Temple Street Hospital - Convent
Easter Sunday 1916 ‘The Rebellion’ broke out with an awful suddenness .   It was an ideal Spring day and being a bank holiday there were groups of holiday goers to be seen everywhere.   Just at 12 midday some of the nurses rushed in, saying that there was trouble going on down town and that the Sinn Féiners had taken the Post Office.   At first no one believed them, but by 12.30 there was no doubt left; firing could be heard and we got in the wounded.   The first was a little boy, eight years old, who had been shot in the arm.   Then followed an awful week of strain and terror.   On Tuesday we got ready six beds in the private ward for adults and barely had them ready when the first adult was carried in – Larry Mulligan.  He was a fine young fellow, nineteen years of age, and was badly shot in the leg. He was put to bed, but as he was bleeding badly, it was thought necessary to operate on him.  Here a difficulty arose as there was only one Doctor resident.   None of the staff dared venture out, so there was only one alternative -  one of the Sisters administered the anesthetic while the house Surgeon did the operation.   Poor Larry got some relief and we had great hopes that he would pull through, but a few days later gangrene set in.   He had a most lovely death – received Holy Viaticum every day for the week he lived.   His people came from Mullingar and for years his mother sent a donation to the Hospital in honour of St. Anthony.  Surely it was more than chance that he out of the hundreds who were shot in the streets of Dublin that week should have been brought into our Hospital. His brother was a student in Maynooth. A Jesuit scholastic from Belvedere College, having got a military permit, brought him to see Larry before he died.  I need scarcely mention the great consolation the poor mother got when she heard all the details of his lovely death RIP.
Another young fellow was brought in badly shot in the abdomen, but fortunately one of the doctors got in by one of the lanes to the Hospital.  This poor fellow also died.
Another victim treated was a woman from Waterford Street, who on looking out of her Window received a bullet in the top of her skull.   Her husband carried her on his back to Marlboro St. Church where she was anointed, as the hemorrhage was so profuse. A doctor arrested it and snitched up the wound.  On admission here next morning it had to be undone as it was in a most septic state.  She was able to return home in a week or two.

Father Fahey S.J., Rector of Belvedere College proved a true friend and was untiring in his efforts to help us.  He and the other priests were granted faculties for hearing confession and administering Last Sacraments. This was a great blessing, as otherwise some would have died without the Sacraments. It would have been impossible to get priests from Marlboro St. at any hour of the day or night   the Fathers in Belvedere were to be had and often came to attend the dying at the risk of their own Lives.   One night Fr Fahey was hearing confessions.  It was late when he finished and every time he opened the door to go home he was fired at.  Finally, through the influence of an army director whom he knew and who sent an ambulance to convey him to Belvedere, he made his way home.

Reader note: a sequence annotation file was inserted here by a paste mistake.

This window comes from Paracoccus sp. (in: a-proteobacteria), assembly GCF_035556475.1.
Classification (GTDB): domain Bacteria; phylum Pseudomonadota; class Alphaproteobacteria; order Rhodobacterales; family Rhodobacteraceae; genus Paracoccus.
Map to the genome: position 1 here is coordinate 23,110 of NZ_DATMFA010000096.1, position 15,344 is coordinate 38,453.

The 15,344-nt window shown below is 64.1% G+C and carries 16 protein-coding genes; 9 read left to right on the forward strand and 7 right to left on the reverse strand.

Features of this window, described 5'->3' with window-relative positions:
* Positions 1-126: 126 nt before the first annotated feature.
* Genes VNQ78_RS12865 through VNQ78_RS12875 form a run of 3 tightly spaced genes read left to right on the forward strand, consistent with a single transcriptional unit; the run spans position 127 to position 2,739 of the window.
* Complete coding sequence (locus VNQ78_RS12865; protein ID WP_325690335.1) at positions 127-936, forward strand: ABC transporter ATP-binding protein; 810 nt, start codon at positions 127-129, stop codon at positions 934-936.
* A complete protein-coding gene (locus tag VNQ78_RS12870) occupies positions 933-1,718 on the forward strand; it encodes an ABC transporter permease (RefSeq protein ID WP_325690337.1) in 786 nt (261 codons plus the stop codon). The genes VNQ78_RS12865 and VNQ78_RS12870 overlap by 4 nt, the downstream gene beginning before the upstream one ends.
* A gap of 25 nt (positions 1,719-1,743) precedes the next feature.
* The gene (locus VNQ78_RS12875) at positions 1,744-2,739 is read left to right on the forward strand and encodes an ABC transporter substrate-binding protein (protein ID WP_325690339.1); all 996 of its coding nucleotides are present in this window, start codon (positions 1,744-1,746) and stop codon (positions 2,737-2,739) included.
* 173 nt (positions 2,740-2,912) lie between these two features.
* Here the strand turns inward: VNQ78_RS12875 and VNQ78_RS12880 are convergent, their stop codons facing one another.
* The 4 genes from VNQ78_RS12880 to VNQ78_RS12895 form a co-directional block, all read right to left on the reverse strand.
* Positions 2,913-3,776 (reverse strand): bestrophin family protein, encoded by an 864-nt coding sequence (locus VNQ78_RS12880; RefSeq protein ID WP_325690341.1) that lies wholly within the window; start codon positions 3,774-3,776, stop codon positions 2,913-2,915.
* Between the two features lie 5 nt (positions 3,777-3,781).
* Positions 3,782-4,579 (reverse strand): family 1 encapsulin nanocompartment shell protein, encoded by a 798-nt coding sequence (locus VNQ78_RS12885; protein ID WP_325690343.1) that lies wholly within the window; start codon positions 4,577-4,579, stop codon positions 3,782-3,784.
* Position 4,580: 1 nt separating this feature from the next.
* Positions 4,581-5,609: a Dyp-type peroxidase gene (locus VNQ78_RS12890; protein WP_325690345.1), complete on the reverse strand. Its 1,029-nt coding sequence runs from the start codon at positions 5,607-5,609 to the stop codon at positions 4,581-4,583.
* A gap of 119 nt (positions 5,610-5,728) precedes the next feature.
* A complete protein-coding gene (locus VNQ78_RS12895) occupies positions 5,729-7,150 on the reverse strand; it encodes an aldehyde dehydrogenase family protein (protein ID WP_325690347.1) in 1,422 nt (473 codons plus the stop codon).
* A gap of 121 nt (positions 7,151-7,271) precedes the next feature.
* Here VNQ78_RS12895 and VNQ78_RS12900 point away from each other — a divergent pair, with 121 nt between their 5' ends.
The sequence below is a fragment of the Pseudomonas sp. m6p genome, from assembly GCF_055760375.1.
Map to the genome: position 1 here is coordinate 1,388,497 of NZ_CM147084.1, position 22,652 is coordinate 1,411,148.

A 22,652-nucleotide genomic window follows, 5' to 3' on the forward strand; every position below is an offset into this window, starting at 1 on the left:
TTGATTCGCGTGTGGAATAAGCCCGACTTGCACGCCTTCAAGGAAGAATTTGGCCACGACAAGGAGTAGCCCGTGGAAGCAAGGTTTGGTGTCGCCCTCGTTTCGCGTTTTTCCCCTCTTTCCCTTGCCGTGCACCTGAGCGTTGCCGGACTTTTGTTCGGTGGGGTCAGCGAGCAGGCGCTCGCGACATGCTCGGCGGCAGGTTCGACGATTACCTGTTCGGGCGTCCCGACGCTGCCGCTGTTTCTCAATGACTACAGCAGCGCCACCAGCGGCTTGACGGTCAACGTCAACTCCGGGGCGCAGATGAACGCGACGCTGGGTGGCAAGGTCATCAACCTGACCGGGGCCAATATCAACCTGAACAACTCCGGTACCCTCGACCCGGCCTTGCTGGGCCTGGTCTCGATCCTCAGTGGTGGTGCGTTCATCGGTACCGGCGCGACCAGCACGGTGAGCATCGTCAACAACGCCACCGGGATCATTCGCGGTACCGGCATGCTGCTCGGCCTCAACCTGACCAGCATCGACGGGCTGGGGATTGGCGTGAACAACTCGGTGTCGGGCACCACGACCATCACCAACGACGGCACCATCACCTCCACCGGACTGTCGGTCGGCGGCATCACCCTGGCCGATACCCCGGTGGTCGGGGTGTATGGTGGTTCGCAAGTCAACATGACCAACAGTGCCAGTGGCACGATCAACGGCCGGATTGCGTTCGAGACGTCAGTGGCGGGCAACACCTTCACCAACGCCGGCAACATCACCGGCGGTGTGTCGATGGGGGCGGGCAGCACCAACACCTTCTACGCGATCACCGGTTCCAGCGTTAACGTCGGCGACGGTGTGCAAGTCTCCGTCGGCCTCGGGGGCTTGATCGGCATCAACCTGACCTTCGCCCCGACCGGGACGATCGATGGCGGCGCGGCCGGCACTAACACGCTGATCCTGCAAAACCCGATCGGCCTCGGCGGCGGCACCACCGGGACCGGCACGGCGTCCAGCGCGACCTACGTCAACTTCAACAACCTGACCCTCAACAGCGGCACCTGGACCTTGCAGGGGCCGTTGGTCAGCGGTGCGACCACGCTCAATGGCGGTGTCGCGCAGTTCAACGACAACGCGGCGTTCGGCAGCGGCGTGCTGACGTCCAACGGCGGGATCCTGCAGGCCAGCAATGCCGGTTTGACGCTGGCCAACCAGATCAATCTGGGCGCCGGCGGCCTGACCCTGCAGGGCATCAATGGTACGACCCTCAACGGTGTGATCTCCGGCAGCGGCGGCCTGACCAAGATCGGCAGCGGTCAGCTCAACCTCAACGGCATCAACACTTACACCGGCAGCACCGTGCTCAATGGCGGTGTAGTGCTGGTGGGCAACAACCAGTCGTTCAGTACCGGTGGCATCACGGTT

The dead were lying for days unburied.   Here again Fr Fahey proved his unselfish zeal. He and a Mr Fitzsimons went around the Hospitals, collected the dead in a cart and buried them.   Some of the bodies were in canvas and some in egg cases.   Fr Fahey sat up with Mr Fitzsimons who drove the horse, as earlier in the day the man who was driving had been shot dead.   It was then that Fr. Fahey took his place.  He was fearless and never seemed to think of himself.

Seville Place Convent
Sr Catherine, a member of the Seville Place Community at the time of the Rising, had a great love of Ireland.  She was a true patriot. She was a Parish Pastoral Worker and knew and loved the poor people of the Parish.
To quote the Annals of the time:  “How many families were desolate, or filled with painful anxiety and suspense, hardly less difficult to bear!  To each of these homes of sorrow was Sister Catherine a thrice welcome visitor. Her sympathy, sincere and true, was balm to troubled hearts, while her words of hope and cheer strengthened all to have patience and endurance for the sake of faith and Fatherland.
Many of the lads were delighted to recount that on their return to Ireland from the English Goals the best part of it all was the grand welcome from Sister Catherine.   She would send for them to the Convent, get them to relate their experiences, and would be quite annoyed with any member of the Community who did not come down to welcome the ‘Heroes Home.”

Our Lady’s Hospice Convent   -   Harold’s Cross
One of the Rebels of Easter Week was admitted.  He caught cold during the Rebellion. The poor fellow was only 20 years of age, but full of faith, with wonderful devotion to Our Blessed Virgin.  He was constantly saying the Rosary. Even when his father would come to see him, he would make him sit down beside the bed and say it with him.  He was quite resigned and happy to die.   The funeral was a sight. The crowds that attended it formed a huge procession of men and women, young and old.   The green flag was wrapped around the coffin which was carried down the avenue.  Trams were held up to let the funeral proceed on its way to Glasnevin.  Several photographers rang up to ask if they might take a photo of the procession.